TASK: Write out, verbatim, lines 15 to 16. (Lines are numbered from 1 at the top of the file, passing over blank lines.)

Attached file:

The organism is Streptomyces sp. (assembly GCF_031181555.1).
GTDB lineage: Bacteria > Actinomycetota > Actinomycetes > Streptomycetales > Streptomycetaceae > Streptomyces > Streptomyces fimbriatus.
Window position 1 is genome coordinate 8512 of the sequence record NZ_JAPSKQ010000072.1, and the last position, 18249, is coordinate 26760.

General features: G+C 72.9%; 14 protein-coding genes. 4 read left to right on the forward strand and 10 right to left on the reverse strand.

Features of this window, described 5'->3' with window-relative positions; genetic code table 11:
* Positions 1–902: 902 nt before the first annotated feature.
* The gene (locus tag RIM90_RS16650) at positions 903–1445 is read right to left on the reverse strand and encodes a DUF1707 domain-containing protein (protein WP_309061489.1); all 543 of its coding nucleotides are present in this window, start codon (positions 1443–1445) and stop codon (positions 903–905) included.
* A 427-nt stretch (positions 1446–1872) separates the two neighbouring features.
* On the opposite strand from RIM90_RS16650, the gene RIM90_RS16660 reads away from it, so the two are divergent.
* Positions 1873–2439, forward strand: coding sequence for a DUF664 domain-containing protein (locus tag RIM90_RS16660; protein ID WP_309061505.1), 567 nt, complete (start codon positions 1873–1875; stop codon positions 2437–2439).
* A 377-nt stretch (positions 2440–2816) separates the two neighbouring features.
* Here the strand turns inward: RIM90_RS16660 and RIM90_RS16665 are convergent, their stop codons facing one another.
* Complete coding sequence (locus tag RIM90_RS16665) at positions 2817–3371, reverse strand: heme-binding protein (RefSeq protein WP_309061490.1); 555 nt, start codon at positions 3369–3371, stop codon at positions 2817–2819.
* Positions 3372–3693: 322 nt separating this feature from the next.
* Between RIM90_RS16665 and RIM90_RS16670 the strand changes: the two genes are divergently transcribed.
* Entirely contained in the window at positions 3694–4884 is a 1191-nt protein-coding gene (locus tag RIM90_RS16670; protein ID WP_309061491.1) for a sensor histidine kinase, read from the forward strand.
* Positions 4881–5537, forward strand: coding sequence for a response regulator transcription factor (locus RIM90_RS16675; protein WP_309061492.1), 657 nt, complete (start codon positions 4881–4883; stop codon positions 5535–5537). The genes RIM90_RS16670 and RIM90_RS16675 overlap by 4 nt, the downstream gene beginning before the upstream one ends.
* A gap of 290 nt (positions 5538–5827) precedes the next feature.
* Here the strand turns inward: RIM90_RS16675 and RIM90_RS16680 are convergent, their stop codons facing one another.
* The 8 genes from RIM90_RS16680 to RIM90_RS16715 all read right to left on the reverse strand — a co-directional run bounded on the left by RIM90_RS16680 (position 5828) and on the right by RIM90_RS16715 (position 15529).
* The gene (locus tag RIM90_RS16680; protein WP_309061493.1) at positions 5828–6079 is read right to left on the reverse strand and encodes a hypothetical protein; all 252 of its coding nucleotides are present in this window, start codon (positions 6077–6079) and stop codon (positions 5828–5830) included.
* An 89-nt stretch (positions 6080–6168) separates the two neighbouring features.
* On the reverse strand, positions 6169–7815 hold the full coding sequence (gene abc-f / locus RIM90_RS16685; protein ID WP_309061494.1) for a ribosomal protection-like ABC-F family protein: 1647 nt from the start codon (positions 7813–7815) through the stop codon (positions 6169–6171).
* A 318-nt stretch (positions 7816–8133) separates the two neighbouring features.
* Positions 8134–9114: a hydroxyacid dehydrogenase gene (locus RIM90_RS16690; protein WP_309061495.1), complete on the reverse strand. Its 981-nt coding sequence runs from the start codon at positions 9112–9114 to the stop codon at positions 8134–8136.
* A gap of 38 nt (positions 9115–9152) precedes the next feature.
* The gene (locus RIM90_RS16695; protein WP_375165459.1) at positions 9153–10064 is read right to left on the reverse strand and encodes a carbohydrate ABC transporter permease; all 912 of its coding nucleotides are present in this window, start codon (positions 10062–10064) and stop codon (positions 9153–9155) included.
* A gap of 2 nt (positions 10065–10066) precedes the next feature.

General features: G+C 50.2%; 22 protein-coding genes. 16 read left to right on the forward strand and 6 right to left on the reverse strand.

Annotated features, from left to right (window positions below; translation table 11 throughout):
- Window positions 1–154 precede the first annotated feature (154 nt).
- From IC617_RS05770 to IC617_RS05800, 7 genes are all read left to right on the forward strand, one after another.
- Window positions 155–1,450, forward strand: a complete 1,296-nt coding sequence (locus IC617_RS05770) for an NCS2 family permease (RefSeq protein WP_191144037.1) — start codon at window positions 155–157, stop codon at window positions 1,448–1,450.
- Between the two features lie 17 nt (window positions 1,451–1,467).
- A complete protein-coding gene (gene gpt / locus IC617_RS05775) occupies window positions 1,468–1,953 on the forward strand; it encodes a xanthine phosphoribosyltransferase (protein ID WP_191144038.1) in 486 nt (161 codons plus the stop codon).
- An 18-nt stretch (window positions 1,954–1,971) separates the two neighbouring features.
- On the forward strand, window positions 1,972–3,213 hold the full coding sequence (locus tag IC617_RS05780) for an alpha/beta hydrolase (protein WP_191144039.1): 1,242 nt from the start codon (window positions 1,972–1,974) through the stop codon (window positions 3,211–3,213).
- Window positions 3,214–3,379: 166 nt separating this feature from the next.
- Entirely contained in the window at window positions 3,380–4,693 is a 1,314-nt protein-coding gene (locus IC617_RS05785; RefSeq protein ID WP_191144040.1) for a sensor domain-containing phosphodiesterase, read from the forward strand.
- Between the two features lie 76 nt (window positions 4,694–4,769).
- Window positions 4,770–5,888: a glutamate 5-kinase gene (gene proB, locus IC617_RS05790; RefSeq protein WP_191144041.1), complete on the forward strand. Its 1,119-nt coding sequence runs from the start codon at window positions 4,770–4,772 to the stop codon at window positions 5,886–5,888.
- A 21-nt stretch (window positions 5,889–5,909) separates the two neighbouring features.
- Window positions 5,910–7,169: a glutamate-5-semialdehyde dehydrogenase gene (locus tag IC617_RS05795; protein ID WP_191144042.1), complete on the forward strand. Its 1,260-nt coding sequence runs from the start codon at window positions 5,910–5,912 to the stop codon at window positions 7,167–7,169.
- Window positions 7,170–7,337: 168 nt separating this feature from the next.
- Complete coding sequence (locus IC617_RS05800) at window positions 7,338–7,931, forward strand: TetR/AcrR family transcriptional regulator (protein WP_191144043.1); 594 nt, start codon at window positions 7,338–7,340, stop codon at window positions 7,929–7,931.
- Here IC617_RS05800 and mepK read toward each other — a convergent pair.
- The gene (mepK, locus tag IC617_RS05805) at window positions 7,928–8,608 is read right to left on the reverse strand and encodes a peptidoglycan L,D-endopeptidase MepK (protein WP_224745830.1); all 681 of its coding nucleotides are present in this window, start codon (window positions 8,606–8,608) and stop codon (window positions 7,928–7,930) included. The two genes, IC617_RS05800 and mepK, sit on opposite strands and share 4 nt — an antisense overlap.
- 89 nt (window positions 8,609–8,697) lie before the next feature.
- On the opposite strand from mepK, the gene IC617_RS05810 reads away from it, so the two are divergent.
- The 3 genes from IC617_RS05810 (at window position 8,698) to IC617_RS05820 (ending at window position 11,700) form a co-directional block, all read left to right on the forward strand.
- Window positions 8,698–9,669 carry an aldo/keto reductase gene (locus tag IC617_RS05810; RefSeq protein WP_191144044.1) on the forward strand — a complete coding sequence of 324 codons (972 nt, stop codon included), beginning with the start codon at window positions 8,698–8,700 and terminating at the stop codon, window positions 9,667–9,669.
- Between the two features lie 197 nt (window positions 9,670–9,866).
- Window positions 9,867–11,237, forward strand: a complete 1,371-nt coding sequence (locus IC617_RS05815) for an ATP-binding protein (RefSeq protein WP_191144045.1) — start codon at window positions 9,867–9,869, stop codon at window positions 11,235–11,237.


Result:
* Between RIM90_RS16665 and RIM90_RS16670 the strand changes: the two genes are divergently transcribed.
* Entirely contained in the window at positions 3694–4884 is a 1191-nt protein-coding gene (locus tag RIM90_RS16670; protein ID WP_309061491.1) for a sensor histidine kinase, read from the forward strand.